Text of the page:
Saturday, March 12, 2016

Zootopia (2016) film review

Year: 2016
Running Time: 108 minutes
Directors: Byron Howard, Rich Moore and Jared Bush
Writers: Byron Howard, Rich Moore, Jennifer Lee, Josie Trinidad and Jim Reardon (story), Jared Bush and Phil Johnston (story and screenplay), Dan Fogelman (additional story material)
Cast: (voices) Ginnifer Goodwin, Jason Bateman, Idris Elba, Jenny Slate, Nate Torrence, Bonnie Hunt, Don Lake, J.K. Simmons, Octavia Spencer

Zootopia is distributed worldwide by Walt Disney Studios Motion Pictures. Now showing in the United States and to be released in Australia on March 17 2016.

When Disney talks, the world listens. Zootopia is completely and utterly relevant to the world in which it has been released into and so clever, witty and funny that it brings incredible enjoyment while delivering a vital message.

Zootopia is the world where animals have taken on human characteristics while still acknowledging their animalistic qualities. Meet Judy Hopps (voiced by Ginnifer Goodwin), the determined bunny who has defied all expectations and topped her class at the academy to become Zootopia's first rabbit police officer. She quickly learns that it is not as easy to bring happiness to others and make the world a better place as she thought it would be, and still has to prove herself worthy and not just a gimmick. Opportunity comes her way when she is given the chance to solve the mystery as to why certain animals in Zootopia are returning to their predatory roots and becoming savage causing havoc in their world. Judy teams up with the most unlikely of companions in sly, streetwise fox Nick Wilde (Jason Bateman) and embarks on a dangerously intriguing quest.

Zootopia is far more than just another animated Disney film with talking animals. The world of Zootopia is an example of absolutely superb animation as a result of it's incredible attention to detail which rivals even the most professional town-planning. The production of the film required a whole metropolitan to be imagined with precision for the topic as it is ultimately the entire basis for the screenplay.

Very rarely will an animated film be released that is so complex, yet uncomplicated and enjoyable for both young and old. The screenplay for Zootopia is wonderfully written as it is enthralling and unpredictable in a style not unlike that of a detective mystery, but very much unique in it's mode of storytelling as a result of it's original, creative and likable animal characters. However, while deep and complex in so far as it's themes, Zootopia is absolutely hilarious with a brand of humour that is as unique as the film itself with it's clever humour that is derived from references to animals in everyday speech and popular culture (eg. the elephant in the room). The film is absolutely packed with pop culture references which bring with them many laughs, such as the unmistakable replica of The Godfather wedding, Guns n' Rodents and the bootleg Disney DVD's. Many of these references will go straight over the heads of younger audience members while they will be incredibly amusing to adults.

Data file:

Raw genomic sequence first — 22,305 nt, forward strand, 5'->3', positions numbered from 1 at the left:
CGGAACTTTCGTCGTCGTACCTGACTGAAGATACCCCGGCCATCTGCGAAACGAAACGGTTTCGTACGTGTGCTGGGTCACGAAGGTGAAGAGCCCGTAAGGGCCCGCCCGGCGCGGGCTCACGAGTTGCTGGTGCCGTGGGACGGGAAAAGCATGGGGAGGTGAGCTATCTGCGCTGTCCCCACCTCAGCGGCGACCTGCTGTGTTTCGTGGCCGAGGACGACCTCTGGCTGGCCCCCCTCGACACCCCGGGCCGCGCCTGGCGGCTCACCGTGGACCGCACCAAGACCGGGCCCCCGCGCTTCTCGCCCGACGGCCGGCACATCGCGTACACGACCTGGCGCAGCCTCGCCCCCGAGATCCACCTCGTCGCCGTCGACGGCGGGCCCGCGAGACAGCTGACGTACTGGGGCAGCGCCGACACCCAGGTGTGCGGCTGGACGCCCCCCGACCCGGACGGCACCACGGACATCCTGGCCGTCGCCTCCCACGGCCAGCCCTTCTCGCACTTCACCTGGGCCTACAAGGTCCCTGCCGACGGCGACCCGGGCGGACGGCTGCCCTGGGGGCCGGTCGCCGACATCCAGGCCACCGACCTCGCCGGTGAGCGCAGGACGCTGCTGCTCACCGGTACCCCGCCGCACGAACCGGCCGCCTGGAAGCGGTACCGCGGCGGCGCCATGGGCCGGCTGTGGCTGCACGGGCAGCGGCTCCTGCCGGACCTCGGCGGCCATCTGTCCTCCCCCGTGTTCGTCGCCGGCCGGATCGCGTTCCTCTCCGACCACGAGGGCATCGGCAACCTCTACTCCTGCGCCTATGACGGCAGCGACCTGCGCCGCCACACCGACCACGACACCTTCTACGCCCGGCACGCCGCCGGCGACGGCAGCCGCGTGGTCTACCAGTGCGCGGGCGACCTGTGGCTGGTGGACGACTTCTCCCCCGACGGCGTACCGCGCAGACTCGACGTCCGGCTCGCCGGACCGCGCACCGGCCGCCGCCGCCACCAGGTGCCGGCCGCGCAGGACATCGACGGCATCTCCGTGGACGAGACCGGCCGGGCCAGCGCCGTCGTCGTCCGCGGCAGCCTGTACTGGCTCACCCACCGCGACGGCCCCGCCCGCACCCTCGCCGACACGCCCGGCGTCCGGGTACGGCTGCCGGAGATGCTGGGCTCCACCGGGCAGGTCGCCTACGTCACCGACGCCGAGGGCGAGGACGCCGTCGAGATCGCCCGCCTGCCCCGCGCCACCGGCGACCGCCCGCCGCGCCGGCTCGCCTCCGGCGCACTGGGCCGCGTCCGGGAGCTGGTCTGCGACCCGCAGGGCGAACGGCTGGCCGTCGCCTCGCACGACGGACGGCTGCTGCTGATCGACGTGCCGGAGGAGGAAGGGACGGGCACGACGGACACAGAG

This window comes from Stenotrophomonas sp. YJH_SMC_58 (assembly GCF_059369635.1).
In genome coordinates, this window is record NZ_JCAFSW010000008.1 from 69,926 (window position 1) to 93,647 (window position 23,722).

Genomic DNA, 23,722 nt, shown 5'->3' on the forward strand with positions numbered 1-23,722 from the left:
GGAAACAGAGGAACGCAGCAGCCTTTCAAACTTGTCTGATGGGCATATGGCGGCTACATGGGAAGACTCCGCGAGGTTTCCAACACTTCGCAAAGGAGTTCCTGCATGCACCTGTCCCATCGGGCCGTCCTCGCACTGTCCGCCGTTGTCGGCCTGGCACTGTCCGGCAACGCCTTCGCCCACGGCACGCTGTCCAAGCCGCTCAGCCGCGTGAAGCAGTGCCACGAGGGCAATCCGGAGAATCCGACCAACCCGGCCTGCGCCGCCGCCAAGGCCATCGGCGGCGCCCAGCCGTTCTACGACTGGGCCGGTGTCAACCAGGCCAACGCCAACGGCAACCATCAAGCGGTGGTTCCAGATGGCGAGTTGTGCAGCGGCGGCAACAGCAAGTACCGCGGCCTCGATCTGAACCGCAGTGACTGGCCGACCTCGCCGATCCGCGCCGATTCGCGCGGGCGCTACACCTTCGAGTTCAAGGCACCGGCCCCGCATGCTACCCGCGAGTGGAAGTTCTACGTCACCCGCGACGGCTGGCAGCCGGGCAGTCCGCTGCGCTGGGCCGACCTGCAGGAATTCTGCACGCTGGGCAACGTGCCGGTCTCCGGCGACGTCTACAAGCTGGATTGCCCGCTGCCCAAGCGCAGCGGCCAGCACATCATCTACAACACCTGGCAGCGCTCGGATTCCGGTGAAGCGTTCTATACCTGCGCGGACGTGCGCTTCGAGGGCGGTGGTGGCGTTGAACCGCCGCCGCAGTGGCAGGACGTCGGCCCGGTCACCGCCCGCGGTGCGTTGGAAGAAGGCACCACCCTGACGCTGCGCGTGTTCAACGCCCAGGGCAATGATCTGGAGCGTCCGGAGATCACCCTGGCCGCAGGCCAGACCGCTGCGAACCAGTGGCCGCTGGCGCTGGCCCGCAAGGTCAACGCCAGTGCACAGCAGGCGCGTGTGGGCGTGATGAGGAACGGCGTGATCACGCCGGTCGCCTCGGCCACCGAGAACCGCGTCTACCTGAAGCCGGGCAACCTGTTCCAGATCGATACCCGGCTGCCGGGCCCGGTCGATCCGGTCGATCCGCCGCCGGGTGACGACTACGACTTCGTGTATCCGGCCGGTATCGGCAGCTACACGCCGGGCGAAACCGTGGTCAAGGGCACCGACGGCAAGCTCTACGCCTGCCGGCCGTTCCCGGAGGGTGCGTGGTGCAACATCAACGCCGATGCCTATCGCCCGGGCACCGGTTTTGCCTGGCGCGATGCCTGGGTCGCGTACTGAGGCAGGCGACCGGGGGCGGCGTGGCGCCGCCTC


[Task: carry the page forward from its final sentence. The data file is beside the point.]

Disney animation has always had a flair for creating talking animal dominated films in which the animals deal with situations and problems not unlike humans. Zootopia perhaps does this greater than any past Disney film, as it deals with not just human emotions, but also human politics. The film says a great deal about the way in which humans socialize and stereotype in today's society. Zootopia opens with young Judy Hopps explaining how things were at the beginning of time and how animals were divided based on their genetics. Zootopia is a place where all animals live together in harmony and those who were predators are now accepted happily in society. Yet, the memory of the way things once were remain and make it easy for people to rationalize when things go wrong by accepting that that is just the way the predatory animals were created. The different animals in Zootopia are subject to stereotyping, such as the sly fox, dumb bunny, cheating weasel, slow sloth and savage, dangerous predators including tigers, panthers and lions. They are stereotyped in the same way that humans are based on nationality, religion, looks, occupation and so on. These stereotypes are mostly ignored when everything is in balance and the world is in harmony, but when that balance is disturbed that is when a tumultuous past is revisited and stereotypes are applied.

It is out of these memories and stereotypes that fear is born, something that there is a great deal of in this world at the present time. This fear is implanted into society by only a small number of people who understand that fear is the greatest weapon in disrupting harmony and forcing people to acknowledge differences that turn people against each other. Watching the animals fear strangers on the train and erupt into angry riots against one another in Zootopia is disturbingly similar to what is taking place in the world right now. This is what people both young and old need to see in a cinematic experience right now to make them realise what is really happening, as the way society is reacting and why is represented in a simple, yet effective fashion.

The truth hits home hard in Zootopia, but the most wonderful thing is that despite these harsh and dark themes it is still an incredible amount of fun and a truly enjoyable experience. It is it's brilliant sense of humour that reminds one that there is always light in the bad times, and the cast of likable characters that keep the film light on the surface. Again, younger audiences won't understand the full extent of the underlying themes of Zootopia, but will resort to the classic theme of accepting differences which is still a very positive conclusion.


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